Horizon Zero Dawn was made for me

Horizon Zero Dawn was made for <i>me</i>

There's something beautiful that happens when you and a game just *click*.

The first time I watched Wicked (the musical), it was a treat from my mum: I was a musical theatre kid and I’d listened to that soundtrack obsessively for months, so she flew us down to Melbourne and I finally learned the narrative that stitched those incredible songs together. From the opening notes of the second last number, tears began to stream down my face, not because the content was particularly emotional, but because I knew the experience was nearly over.

This is not a response I typically have to the media I consume, and it’s not something I’d felt again until fifteen years later, as I neared the end of Horizon Zero Dawn.

I don’t know exactly what it is about Horizon that made me spontaneously burst into tears as I completed the last few quests of its main narrative. Perhaps I identify with Aloy so intensely that even her smallest failures and successes felt connected to my own. Perhaps I simply spent so long waiting to play this game that I was overwhelmed by the delayed gratification.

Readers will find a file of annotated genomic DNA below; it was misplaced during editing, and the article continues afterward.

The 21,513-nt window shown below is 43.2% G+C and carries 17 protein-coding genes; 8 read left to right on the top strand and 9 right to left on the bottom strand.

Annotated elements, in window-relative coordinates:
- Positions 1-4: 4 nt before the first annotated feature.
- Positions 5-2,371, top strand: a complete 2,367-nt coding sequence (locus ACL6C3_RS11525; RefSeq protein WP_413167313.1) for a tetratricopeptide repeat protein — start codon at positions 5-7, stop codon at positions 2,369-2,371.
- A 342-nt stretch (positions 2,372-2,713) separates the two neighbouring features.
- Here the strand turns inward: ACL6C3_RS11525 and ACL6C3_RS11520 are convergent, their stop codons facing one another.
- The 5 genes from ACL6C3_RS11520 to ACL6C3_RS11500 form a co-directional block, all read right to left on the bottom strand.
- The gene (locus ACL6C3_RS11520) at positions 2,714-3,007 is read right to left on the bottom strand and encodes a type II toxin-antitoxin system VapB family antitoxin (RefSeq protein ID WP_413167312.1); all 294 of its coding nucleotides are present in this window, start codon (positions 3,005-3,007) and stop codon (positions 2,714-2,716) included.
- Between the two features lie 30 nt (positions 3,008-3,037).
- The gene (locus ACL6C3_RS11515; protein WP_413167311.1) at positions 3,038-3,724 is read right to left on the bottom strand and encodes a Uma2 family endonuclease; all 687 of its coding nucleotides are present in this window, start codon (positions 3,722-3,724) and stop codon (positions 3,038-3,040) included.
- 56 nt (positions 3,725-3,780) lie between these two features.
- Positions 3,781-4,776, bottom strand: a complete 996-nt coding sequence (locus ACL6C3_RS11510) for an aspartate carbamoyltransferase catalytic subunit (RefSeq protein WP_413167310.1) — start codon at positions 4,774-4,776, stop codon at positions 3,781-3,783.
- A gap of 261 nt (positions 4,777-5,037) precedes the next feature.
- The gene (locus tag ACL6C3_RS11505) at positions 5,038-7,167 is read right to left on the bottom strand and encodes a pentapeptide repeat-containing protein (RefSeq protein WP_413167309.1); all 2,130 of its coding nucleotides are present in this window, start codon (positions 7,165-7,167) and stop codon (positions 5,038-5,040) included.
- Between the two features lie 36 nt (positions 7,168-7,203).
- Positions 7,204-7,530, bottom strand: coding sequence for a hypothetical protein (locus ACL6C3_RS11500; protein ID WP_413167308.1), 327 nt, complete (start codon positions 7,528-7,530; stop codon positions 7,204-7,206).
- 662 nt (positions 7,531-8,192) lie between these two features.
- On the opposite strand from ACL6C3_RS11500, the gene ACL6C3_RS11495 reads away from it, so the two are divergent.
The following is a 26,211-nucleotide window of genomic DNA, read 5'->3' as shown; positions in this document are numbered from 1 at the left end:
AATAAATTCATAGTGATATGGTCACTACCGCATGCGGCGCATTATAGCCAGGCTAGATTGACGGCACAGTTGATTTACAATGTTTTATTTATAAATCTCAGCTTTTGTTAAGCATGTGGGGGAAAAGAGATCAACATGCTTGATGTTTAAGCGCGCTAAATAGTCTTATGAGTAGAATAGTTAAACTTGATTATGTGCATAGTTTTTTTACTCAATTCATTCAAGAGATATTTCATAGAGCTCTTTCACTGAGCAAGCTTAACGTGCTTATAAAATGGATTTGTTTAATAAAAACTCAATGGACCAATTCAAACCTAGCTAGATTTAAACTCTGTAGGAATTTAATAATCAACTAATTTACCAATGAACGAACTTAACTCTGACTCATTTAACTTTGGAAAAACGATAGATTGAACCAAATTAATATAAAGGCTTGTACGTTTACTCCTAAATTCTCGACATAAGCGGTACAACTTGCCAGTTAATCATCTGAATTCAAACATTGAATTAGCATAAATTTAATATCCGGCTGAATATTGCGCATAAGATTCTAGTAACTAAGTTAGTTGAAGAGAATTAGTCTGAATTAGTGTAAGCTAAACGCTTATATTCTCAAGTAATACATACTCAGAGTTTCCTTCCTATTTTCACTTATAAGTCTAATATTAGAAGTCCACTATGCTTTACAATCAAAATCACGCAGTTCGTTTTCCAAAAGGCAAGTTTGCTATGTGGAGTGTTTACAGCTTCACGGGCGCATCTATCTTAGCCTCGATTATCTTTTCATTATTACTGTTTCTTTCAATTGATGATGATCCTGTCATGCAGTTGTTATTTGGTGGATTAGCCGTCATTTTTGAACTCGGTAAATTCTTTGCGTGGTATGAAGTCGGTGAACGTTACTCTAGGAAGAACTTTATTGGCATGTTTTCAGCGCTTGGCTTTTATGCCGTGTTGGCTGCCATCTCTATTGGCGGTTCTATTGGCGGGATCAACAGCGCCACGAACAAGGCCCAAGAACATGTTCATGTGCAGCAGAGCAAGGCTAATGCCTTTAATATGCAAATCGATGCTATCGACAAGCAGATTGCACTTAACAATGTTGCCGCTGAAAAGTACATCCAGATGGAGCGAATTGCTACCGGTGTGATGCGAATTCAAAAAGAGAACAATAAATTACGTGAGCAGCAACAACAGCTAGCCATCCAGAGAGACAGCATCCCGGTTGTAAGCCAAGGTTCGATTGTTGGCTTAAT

I first saw Horizon at EB Expo in October 2016. The demo showed the natural landscapes I love exploring in video games, plus the sci-fi themes that intrigue me in a narrative. When the Tallnecks wandered majestically across the plains, I was sold (which I am absolutely sure was their plan all along). I fell heavily for the red-headed girl with her spear and fierce determination, who could hack mechanised creatures and then ride them across mountains and deserts and leafy forest floors.

But I haven’t just been waiting for Horizon since experiencing it at EB Expo; I feel like I’ve been waiting for Horizon for my entire life.

I think sometimes, in our fight for greater diversity in games, we can forget exactly what it is that we’re hoping for. Diversity is so important, but it can become this amorphous and distant thing. Horizon reminded me why diversity matters so much, not just for the gaming community or society more broadly, but for me.